Thinking Processes, Capabilities and Services What’s in a Word?

Everything is a process. Don’t let anyone tell you otherwise. Everything else is just the name of a specific process design.

When we walk into our office, sit down, open our email, start to write, answer the phone, and especially when interact with colleagues, we are doing “work”. However, we may or may not be working productively. We all know colleagues who simply react to events. They appear to have no plan or goal. Yet another person, sitting right next to them, may be churning out results. As well as getting more work done their output may also be of higher quality. The difference between the two workers is that one of them is following a process.

The person following a process may not know that they are doing so. They could just have hit upon an efficient way of working, via their own instincts and intelligence. In which case, their process is implicit. However, by closely observing the way that they work it is often possible to discern the underlying process they are following. What is implicit then becomes explicit. It can be written down!

The same principle of process discovery applies to teams, departments and to whole enterprises. Processes describe “how work gets done around here”. They describe the order in which work is done. They describe how the work to be done is allocated and flows around the organization. Process descriptions also describe the opportunities that exist to perform tasks in parallel, as well as the essential activities that must be executed in series. A good process description will, in addition, include the pre- and post- conditions for moving from one activity to the next. And, since all work involves multiple participants, the process will necessarily describe the coordination points among everyone involved. We know all this instinctively. We know what processes are, even if we cannot always see them or write them down.

Formal process notations have been developed so that if you want to clearly set out an explicit process, it is possible to do so. When we draw such diagrams and models we set out who is doing what, when, why, and how. We make our model and description as rich, or as simple, as appropriate for its use: explaining the process to someone, or something, else, or for analysis. In some cases we choose to draw formalized process maps as part of the input requirements for the design of a supporting computer system.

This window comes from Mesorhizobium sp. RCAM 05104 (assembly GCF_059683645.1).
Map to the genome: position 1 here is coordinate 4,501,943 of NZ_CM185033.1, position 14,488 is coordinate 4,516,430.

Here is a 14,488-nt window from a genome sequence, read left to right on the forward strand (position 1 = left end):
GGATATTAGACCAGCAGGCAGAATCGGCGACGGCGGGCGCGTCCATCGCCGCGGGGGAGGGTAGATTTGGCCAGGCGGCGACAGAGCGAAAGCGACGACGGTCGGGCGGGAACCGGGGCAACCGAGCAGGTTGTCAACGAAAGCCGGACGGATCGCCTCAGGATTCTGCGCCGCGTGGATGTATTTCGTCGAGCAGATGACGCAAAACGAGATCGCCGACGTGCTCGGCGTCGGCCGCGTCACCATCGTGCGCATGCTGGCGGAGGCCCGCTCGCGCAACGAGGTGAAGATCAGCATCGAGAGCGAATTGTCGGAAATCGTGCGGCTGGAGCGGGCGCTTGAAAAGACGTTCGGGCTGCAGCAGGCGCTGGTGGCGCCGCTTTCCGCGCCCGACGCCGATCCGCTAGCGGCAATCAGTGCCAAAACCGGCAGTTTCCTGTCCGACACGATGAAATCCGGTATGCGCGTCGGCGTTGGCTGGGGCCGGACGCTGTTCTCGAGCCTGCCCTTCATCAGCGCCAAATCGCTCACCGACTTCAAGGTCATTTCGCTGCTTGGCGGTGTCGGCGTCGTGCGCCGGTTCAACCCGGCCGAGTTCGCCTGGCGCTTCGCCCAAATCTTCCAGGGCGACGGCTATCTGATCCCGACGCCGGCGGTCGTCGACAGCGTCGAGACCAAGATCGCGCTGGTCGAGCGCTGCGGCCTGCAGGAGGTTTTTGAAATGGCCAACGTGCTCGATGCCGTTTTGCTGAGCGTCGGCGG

Since all processes involve multiple participants engaged in A choreographed activity, there will always be a high degree of parallel activity. This is why we use swim lanes or pools to illustrate them. Indeed, parallel work is the most efficient and scalable (by adding resources) and should be the norm. A need to take serial steps, or to impose coordination points, all too often just serves to create bottlenecks in the work flow. This is true of both human systems and automated systems.

Modern computing systems are dominated by parallel distributed processing. Likewise, all efficient organizations try to reduce the need for serialism. We all know the pain from: “The form is with Jane. We cannot do anything until she is finished. John cannot start work until our team has done our bit”. Such situations are the result of poor process design, and letting “legacy” work structures become institutionalized bad habits.

If we can draw a process, explicitly, we can take a fresh look at its design. This will often reveal several ways to turn serial work into parallel work, amplifying the productivity of the team or organization and reducing cycle times all round. Therefore as organizations improve their processes they gain useful capabilities, and their capacity to do work increases. The outputs of that work become more reliable, more complete, of higher quality and of greater value to customers.

Remember the chaotic, reactive, ad-hoc worker at the start of this Article? He is not a capability because he cannot be replicated, understood or improved. Only processes can do this.

Capabilities are processes. Point to a capability and any good BPM practitioner will be able to show you the process at work. No process, no capability. Naming the process is not good enough. Unless we can see the process we cannot explore alternate ways to perform the work. Capabilities cannot be improved without the discipline of process modelling and process design improvement.